Electroencephalograph EEG

Last updated by Peer reviewed by Dr John Cox
Last updated Meets Patient’s editorial guidelines

Added to Saved items
This page has been archived. It has not been updated since 24/05/2018. External links and references may no longer work.

An electroencephalograph is a useful test to help diagnose epilepsy. It records the electrical activity of the brain. However, a normal result does not rule out epilepsy.

Note: the information below is a general guide only. The arrangements, and the way tests are performed, may vary between different hospitals. Always follow the instructions given by your doctor or local hospital.

The brain normally produces tiny electrical signals that come from the brain cells and nerves which send messages to each other. These electrical signals can be detected and recorded by the electroencephalograph (EEG) machine. The EEG test is painless and harmless. (The EEG machine records electrical signals coming from your brain - it does not put any electricity into your brain or body.)

You may be advised to have an EEG if you have had symptoms which may be due to a seizure. (Old words for seizure are convulsion or 'fit'.) An EEG test is useful in diagnosing conditions such as epilepsy. See the separate leaflet called Types of Epilepsy and Seizures.

When you have the test, the operator will attach several small patches (electrodes) to your scalp. Wires from the electrodes are connected to the EEG machine. The machine detects and amplifies the electrical signals and records them on to a paper or computer. The test takes about 20-30 minutes. The electrodes are removed at the end of the test.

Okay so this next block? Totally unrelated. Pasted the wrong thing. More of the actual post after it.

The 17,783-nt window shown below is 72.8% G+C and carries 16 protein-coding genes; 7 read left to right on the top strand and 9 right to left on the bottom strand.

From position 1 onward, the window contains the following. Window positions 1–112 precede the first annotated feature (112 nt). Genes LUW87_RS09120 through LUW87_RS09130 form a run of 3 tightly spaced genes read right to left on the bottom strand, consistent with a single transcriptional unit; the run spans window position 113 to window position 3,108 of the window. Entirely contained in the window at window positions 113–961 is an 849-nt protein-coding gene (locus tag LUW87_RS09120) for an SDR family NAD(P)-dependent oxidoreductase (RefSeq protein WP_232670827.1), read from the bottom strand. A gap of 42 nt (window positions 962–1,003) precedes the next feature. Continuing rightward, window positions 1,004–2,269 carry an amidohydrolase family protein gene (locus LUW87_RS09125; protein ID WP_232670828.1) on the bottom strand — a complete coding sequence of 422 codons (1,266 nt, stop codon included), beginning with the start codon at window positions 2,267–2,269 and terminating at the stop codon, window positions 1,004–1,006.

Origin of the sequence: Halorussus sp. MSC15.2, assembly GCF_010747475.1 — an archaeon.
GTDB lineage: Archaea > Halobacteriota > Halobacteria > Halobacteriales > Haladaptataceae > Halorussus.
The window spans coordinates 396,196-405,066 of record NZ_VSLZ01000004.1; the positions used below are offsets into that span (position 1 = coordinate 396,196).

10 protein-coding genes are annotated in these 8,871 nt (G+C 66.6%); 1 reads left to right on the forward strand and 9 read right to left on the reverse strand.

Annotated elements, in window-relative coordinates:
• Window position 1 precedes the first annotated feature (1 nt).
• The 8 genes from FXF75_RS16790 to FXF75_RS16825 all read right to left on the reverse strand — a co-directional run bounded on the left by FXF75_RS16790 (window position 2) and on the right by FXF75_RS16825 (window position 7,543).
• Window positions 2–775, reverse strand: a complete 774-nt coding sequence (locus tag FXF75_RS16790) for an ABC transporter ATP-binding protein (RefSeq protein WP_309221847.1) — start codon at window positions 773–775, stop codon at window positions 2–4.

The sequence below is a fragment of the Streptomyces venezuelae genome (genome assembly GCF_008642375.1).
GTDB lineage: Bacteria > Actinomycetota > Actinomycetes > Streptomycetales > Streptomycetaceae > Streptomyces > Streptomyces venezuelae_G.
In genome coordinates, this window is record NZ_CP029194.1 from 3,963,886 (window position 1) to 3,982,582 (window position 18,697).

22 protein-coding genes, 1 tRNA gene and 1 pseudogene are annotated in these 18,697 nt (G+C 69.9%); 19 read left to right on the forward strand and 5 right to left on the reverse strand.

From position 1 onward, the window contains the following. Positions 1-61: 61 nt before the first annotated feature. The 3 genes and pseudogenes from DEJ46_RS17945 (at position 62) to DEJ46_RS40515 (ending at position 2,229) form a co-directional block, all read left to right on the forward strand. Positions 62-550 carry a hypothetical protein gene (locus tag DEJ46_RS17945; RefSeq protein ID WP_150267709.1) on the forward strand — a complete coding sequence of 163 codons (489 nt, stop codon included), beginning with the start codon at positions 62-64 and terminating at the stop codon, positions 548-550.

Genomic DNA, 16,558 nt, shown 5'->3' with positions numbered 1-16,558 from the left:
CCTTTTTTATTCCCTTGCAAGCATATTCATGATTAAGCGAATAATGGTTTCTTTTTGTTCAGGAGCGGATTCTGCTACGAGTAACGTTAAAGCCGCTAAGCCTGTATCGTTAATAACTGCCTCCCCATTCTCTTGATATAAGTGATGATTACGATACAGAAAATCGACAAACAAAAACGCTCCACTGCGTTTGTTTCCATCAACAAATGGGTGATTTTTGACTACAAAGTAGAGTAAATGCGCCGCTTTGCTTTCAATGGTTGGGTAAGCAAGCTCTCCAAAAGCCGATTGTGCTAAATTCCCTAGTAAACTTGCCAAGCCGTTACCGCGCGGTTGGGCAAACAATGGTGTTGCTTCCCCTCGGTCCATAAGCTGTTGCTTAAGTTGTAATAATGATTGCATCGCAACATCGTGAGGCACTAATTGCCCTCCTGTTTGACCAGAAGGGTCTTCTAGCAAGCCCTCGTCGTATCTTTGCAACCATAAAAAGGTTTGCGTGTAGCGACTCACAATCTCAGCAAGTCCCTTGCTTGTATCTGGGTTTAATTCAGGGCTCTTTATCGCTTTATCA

EEG machine


By Baitaal (Own work), via Wikimedia Commons

For the duration of the test you may be asked to sit in a chair or lie on a couch. At some point you may be asked to blink lots of times, or to breathe deeply. These can sometimes trigger patterns of electrical activity in the brain which are associated with certain types of epilepsy.

Suffer from migraines?

Book an appointment today to see what treatment options are available near you

Book now

A normal ('negative') result

This shows a typical pattern of electrical activity from the brain. Most people without epilepsy, and many people with epilepsy, have a normal result. This is because an EEG only shows the electrical activity of the brain when the test is done. With many types of epilepsy, you only have abnormal electrical activity during a seizure. For the rest of the time, the pattern is normal.

An abnormal ('positive') result

This shows abnormal patterns of electrical activity. Some people with certain types of epilepsy have abnormal patterns all the time, not just when they have seizures. (Although, during a seizure the activity is even more abnormal.) For example, children with typical 'absence seizures' often have a characteristic EEG pattern which helps to confirm this type of epilepsy.

However, a small number of people who never have seizures and who don't have epilepsy, have some abnormal patterns of electrical activity in the brain.